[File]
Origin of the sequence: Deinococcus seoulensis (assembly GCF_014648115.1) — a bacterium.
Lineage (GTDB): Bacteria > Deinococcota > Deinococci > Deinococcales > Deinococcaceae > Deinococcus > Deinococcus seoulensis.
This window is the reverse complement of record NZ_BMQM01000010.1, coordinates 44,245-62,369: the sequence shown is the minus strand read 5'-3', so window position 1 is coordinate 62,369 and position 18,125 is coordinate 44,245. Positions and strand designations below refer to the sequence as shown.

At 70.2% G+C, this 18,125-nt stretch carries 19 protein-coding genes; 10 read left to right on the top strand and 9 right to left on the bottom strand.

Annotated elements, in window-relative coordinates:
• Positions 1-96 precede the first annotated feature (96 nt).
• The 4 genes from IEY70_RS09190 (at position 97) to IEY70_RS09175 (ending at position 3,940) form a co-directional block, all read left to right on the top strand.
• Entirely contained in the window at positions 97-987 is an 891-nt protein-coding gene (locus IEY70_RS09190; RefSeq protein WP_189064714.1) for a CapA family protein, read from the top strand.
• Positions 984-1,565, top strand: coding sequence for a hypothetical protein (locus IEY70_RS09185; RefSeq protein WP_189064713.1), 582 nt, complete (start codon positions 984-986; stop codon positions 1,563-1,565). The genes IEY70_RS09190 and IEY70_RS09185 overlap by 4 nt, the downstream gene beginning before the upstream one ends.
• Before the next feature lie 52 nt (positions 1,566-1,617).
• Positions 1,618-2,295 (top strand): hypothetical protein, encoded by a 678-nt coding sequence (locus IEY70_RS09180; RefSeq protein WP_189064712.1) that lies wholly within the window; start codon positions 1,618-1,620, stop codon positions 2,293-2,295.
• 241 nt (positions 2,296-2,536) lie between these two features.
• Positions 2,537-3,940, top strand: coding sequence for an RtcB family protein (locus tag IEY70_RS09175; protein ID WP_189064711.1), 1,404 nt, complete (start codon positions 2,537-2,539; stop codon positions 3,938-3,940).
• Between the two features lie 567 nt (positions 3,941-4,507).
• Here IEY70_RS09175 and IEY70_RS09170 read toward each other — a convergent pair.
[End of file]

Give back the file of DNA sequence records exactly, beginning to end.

Origin of the sequence: Deinococcus seoulensis (assembly GCF_014648115.1) — a bacterium.
Lineage (GTDB): Bacteria > Deinococcota > Deinococci > Deinococcales > Deinococcaceae > Deinococcus > Deinococcus seoulensis.
This window is the reverse complement of record NZ_BMQM01000010.1, coordinates 44,245-62,369: the sequence shown is the minus strand read 5'-3', so window position 1 is coordinate 62,369 and position 18,125 is coordinate 44,245. Positions and strand designations below refer to the sequence as shown.

At 70.2% G+C, this 18,125-nt stretch carries 19 protein-coding genes; 10 read left to right on the top strand and 9 right to left on the bottom strand.

Annotated elements, in window-relative coordinates:
• Positions 1-96 precede the first annotated feature (96 nt).
• The 4 genes from IEY70_RS09190 (at position 97) to IEY70_RS09175 (ending at position 3,940) form a co-directional block, all read left to right on the top strand.
• Entirely contained in the window at positions 97-987 is an 891-nt protein-coding gene (locus IEY70_RS09190; RefSeq protein WP_189064714.1) for a CapA family protein, read from the top strand.
• Positions 984-1,565, top strand: coding sequence for a hypothetical protein (locus IEY70_RS09185; RefSeq protein WP_189064713.1), 582 nt, complete (start codon positions 984-986; stop codon positions 1,563-1,565). The genes IEY70_RS09190 and IEY70_RS09185 overlap by 4 nt, the downstream gene beginning before the upstream one ends.
• Before the next feature lie 52 nt (positions 1,566-1,617).
• Positions 1,618-2,295 (top strand): hypothetical protein, encoded by a 678-nt coding sequence (locus IEY70_RS09180; RefSeq protein WP_189064712.1) that lies wholly within the window; start codon positions 1,618-1,620, stop codon positions 2,293-2,295.
• 241 nt (positions 2,296-2,536) lie between these two features.
• Positions 2,537-3,940, top strand: coding sequence for an RtcB family protein (locus tag IEY70_RS09175; protein ID WP_189064711.1), 1,404 nt, complete (start codon positions 2,537-2,539; stop codon positions 3,938-3,940).
• Between the two features lie 567 nt (positions 3,941-4,507).
• Here IEY70_RS09175 and IEY70_RS09170 read toward each other — a convergent pair.